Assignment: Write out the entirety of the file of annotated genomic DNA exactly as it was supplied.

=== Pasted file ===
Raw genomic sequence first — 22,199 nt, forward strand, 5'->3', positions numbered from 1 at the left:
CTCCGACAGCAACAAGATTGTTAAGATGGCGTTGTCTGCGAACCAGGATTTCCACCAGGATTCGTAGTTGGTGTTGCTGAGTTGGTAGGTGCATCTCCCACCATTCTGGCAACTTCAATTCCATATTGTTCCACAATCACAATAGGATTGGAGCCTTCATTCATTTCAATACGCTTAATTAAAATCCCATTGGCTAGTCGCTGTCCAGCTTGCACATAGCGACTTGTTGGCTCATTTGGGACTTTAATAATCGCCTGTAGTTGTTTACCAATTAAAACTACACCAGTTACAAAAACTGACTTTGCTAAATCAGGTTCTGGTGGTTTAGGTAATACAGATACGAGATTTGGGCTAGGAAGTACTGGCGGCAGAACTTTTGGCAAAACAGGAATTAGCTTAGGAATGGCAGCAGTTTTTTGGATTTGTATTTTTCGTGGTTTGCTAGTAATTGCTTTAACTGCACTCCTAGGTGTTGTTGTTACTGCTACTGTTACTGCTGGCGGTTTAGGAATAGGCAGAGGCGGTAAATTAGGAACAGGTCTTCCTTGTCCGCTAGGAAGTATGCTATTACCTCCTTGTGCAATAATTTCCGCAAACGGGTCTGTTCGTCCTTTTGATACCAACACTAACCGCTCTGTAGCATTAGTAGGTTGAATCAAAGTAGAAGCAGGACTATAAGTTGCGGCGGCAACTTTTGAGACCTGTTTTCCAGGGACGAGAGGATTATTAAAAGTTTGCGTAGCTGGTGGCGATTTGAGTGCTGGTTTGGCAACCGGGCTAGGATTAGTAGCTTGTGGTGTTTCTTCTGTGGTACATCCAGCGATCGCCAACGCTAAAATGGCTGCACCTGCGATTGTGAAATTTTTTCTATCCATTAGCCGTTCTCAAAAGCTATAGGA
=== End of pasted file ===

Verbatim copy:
Raw genomic sequence first — 22,199 nt, forward strand, 5'->3', positions numbered from 1 at the left:
CTCCGACAGCAACAAGATTGTTAAGATGGCGTTGTCTGCGAACCAGGATTTCCACCAGGATTCGTAGTTGGTGTTGCTGAGTTGGTAGGTGCATCTCCCACCATTCTGGCAACTTCAATTCCATATTGTTCCACAATCACAATAGGATTGGAGCCTTCATTCATTTCAATACGCTTAATTAAAATCCCATTGGCTAGTCGCTGTCCAGCTTGCACATAGCGACTTGTTGGCTCATTTGGGACTTTAATAATCGCCTGTAGTTGTTTACCAATTAAAACTACACCAGTTACAAAAACTGACTTTGCTAAATCAGGTTCTGGTGGTTTAGGTAATACAGATACGAGATTTGGGCTAGGAAGTACTGGCGGCAGAACTTTTGGCAAAACAGGAATTAGCTTAGGAATGGCAGCAGTTTTTTGGATTTGTATTTTTCGTGGTTTGCTAGTAATTGCTTTAACTGCACTCCTAGGTGTTGTTGTTACTGCTACTGTTACTGCTGGCGGTTTAGGAATAGGCAGAGGCGGTAAATTAGGAACAGGTCTTCCTTGTCCGCTAGGAAGTATGCTATTACCTCCTTGTGCAATAATTTCCGCAAACGGGTCTGTTCGTCCTTTTGATACCAACACTAACCGCTCTGTAGCATTAGTAGGTTGAATCAAAGTAGAAGCAGGACTATAAGTTGCGGCGGCAACTTTTGAGACCTGTTTTCCAGGGACGAGAGGATTATTAAAAGTTTGCGTAGCTGGTGGCGATTTGAGTGCTGGTTTGGCAACCGGGCTAGGATTAGTAGCTTGTGGTGTTTCTTCTGTGGTACATCCAGCGATCGCCAACGCTAAAATGGCTGCACCTGCGATTGTGAAATTTTTTCTATCCATTAGCCGTTCTCAAAAGCTATAGGA